- Author of Waller's manuscript rewarded for helping feds (1/13/18)
- Police: Man dies from self-inflicted gunshot after standoff in south Cape (1/14/18)3
- Here's what's being built next to Chick-fil-A in Cape (1/18/18)1
- Word to your superintendent: Glass rocks Vanilla Ice parody to announce cancellation (1/13/18)3
- Jackson Area Chamber of Commerce recognizes commitment to community at annual awards banquet (1/13/18)
- Church, businesses set up pop-up homeless shelter as winter storm approaches (1/12/18)1
- City of Oran water rates violate state law, auditors find; report details financial-management problems (1/13/18)2
- Poultry in motion: 4-H participants take first in nation with barbecue skills (1/13/18)1
- Cape man wins Scratchers lottery top prize (1/12/18)
- 3 mayor candidates in Scott City; former mayor Porch files for council seat (1/18/18)
Heat risk in jail causes inmate move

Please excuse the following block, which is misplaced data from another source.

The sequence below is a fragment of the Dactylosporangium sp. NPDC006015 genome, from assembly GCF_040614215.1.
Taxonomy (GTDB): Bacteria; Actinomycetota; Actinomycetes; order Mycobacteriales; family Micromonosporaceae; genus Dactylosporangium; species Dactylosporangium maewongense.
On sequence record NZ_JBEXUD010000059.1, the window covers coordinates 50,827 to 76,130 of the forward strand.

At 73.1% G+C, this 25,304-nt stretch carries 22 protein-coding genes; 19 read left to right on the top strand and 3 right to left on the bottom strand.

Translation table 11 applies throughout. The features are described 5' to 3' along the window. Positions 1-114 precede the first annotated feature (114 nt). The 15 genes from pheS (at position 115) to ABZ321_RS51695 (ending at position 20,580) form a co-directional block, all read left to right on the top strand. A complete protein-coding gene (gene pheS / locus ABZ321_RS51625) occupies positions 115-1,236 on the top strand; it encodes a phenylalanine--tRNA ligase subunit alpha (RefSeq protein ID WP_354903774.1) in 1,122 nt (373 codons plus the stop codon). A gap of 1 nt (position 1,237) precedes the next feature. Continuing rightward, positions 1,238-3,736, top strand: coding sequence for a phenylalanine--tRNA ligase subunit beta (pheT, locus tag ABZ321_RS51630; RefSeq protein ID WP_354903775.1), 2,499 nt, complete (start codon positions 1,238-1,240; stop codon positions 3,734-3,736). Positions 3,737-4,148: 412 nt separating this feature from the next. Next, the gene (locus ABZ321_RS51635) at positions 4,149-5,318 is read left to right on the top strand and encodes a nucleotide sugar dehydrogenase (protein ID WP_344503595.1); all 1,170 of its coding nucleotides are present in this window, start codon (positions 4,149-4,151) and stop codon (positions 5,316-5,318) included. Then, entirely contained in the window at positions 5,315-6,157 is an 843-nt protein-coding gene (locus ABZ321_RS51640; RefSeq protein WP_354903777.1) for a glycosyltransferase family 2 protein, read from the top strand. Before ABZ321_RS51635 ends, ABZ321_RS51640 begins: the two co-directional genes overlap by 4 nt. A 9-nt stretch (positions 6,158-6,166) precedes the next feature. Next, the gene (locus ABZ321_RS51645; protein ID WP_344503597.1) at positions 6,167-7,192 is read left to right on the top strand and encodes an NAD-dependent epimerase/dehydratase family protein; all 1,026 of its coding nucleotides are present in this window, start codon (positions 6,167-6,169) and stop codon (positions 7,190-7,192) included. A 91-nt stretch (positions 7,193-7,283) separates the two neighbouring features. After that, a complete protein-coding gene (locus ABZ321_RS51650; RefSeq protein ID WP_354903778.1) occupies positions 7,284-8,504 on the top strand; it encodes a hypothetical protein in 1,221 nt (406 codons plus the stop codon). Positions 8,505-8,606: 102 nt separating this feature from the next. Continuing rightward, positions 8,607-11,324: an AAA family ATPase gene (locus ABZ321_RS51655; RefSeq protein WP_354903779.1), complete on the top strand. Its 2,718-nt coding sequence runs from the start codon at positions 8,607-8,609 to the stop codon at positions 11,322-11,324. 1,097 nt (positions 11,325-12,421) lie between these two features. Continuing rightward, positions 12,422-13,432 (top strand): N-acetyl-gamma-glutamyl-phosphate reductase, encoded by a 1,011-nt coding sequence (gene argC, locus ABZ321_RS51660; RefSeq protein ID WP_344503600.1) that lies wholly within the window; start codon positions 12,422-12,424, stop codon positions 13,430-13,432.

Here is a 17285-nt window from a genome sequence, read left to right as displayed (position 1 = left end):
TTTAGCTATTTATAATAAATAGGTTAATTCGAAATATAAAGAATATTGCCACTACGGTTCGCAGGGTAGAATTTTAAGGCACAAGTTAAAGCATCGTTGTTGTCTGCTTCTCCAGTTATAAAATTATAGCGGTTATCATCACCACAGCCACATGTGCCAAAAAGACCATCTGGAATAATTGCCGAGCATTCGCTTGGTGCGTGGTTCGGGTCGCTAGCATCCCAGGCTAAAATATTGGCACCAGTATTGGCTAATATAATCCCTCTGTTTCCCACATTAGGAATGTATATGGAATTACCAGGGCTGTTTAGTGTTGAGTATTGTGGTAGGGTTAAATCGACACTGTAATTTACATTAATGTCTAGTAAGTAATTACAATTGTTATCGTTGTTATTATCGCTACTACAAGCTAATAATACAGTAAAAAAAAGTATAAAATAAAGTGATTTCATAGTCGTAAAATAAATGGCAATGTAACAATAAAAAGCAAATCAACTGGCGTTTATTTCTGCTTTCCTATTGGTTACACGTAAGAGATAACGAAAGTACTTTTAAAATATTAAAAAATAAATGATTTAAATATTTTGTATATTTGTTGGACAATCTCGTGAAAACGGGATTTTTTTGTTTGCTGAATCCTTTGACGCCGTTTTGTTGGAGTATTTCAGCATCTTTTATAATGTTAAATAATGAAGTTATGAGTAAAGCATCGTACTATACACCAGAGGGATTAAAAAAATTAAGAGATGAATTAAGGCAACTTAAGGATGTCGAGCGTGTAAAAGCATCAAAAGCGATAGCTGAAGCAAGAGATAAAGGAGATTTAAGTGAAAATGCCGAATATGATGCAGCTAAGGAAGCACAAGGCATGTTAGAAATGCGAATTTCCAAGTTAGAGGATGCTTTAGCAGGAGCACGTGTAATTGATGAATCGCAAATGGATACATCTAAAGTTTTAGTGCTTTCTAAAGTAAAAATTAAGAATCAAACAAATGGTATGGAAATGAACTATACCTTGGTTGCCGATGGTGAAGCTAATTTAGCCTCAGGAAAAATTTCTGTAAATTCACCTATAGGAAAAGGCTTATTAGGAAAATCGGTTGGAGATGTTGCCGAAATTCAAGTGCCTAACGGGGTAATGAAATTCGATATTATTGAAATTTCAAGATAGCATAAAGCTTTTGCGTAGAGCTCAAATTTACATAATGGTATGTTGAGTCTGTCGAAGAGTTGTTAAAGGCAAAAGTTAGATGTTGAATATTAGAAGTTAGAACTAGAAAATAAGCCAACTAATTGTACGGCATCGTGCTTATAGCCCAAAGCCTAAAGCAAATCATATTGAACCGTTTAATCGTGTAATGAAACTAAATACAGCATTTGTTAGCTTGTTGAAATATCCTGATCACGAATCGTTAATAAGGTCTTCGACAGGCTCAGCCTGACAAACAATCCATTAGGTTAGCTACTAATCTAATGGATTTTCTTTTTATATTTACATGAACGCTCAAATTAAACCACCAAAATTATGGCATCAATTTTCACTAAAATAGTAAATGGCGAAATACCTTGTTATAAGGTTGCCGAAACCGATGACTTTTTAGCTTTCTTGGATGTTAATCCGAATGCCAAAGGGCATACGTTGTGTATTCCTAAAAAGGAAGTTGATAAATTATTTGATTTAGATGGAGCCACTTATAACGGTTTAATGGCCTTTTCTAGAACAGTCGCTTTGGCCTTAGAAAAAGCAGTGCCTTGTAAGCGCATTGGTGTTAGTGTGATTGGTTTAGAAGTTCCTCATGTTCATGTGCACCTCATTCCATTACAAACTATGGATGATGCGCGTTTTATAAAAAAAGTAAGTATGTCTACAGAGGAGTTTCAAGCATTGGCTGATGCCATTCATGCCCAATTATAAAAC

BALTIMORE -- Medical screenings ordered by a federal judge resulted Friday in 112 women being declared at risk for health problems at a sweltering Baltimore jail.
Some women were immediately moved into the facility's air-conditioned units. To comply with a court order, others were to be relocated later as the jail scrambled to install extra air conditioners.
U.S. District Judge Andre Davis on Friday ordered screenings for hundreds of inmates at the Women's Detention Center as attorneys argued that excessive heat made the old, poorly ventilated facility dangerous.
Temperatures in the jail, built in 1859, have reached 110 degrees this summer.